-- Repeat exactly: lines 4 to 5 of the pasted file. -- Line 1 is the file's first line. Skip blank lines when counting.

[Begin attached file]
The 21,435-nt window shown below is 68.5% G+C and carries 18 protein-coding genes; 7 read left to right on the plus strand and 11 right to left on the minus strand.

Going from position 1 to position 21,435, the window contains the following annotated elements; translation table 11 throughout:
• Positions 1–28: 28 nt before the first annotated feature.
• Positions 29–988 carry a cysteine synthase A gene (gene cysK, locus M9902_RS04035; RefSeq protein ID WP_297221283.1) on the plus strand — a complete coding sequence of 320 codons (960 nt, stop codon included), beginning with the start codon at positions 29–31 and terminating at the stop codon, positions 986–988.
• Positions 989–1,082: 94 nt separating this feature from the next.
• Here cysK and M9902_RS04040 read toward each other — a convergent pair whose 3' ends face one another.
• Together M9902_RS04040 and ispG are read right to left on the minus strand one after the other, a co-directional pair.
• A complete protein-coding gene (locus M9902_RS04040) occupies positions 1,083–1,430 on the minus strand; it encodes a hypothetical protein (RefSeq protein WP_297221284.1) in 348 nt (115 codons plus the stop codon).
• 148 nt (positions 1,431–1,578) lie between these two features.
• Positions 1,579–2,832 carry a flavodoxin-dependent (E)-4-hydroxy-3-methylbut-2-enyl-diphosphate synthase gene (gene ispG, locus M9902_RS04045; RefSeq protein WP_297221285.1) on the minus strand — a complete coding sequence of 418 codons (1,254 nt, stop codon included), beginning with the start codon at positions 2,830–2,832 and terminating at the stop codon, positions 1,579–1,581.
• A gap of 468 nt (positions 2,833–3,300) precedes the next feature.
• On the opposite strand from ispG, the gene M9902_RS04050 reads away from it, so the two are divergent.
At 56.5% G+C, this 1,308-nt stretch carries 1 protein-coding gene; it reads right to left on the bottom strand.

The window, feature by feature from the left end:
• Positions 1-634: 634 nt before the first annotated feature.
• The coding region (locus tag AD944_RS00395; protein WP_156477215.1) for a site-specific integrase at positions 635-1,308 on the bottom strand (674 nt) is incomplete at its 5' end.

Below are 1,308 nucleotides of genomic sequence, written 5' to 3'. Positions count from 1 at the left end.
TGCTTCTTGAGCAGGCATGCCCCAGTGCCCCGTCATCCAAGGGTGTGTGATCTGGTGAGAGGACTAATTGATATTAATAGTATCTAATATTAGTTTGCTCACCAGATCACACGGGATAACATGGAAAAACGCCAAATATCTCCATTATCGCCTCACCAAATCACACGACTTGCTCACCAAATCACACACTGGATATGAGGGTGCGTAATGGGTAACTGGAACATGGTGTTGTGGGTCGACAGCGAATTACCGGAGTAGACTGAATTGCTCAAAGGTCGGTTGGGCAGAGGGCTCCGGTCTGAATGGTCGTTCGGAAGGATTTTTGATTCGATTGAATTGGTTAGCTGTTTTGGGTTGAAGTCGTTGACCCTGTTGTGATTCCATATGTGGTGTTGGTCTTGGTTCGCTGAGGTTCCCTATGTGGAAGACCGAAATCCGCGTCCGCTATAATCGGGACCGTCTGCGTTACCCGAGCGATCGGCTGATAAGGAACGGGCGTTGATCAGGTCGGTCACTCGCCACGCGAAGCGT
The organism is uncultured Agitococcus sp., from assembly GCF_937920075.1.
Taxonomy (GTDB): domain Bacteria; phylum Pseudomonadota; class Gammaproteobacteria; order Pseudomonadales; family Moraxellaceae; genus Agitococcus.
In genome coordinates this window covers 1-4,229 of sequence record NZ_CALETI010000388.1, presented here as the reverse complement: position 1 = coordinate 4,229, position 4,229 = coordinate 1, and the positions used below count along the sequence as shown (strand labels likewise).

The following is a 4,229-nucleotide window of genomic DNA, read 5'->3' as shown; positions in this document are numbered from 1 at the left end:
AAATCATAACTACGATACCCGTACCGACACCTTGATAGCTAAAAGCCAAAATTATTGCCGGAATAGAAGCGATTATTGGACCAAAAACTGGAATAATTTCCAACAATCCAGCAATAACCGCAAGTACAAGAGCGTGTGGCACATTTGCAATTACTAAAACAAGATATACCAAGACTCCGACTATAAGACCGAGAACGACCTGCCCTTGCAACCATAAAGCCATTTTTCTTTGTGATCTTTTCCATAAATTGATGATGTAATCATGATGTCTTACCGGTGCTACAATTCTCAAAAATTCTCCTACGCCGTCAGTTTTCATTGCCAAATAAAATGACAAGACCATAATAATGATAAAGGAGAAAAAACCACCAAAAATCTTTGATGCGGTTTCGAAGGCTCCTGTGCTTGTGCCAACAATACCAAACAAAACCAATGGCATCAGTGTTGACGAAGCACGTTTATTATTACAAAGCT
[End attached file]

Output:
• Positions 29–988 carry a cysteine synthase A gene (gene cysK, locus M9902_RS04035; RefSeq protein ID WP_297221283.1) on the plus strand — a complete coding sequence of 320 codons (960 nt, stop codon included), beginning with the start codon at positions 29–31 and terminating at the stop codon, positions 986–988.
• Positions 989–1,082: 94 nt separating this feature from the next.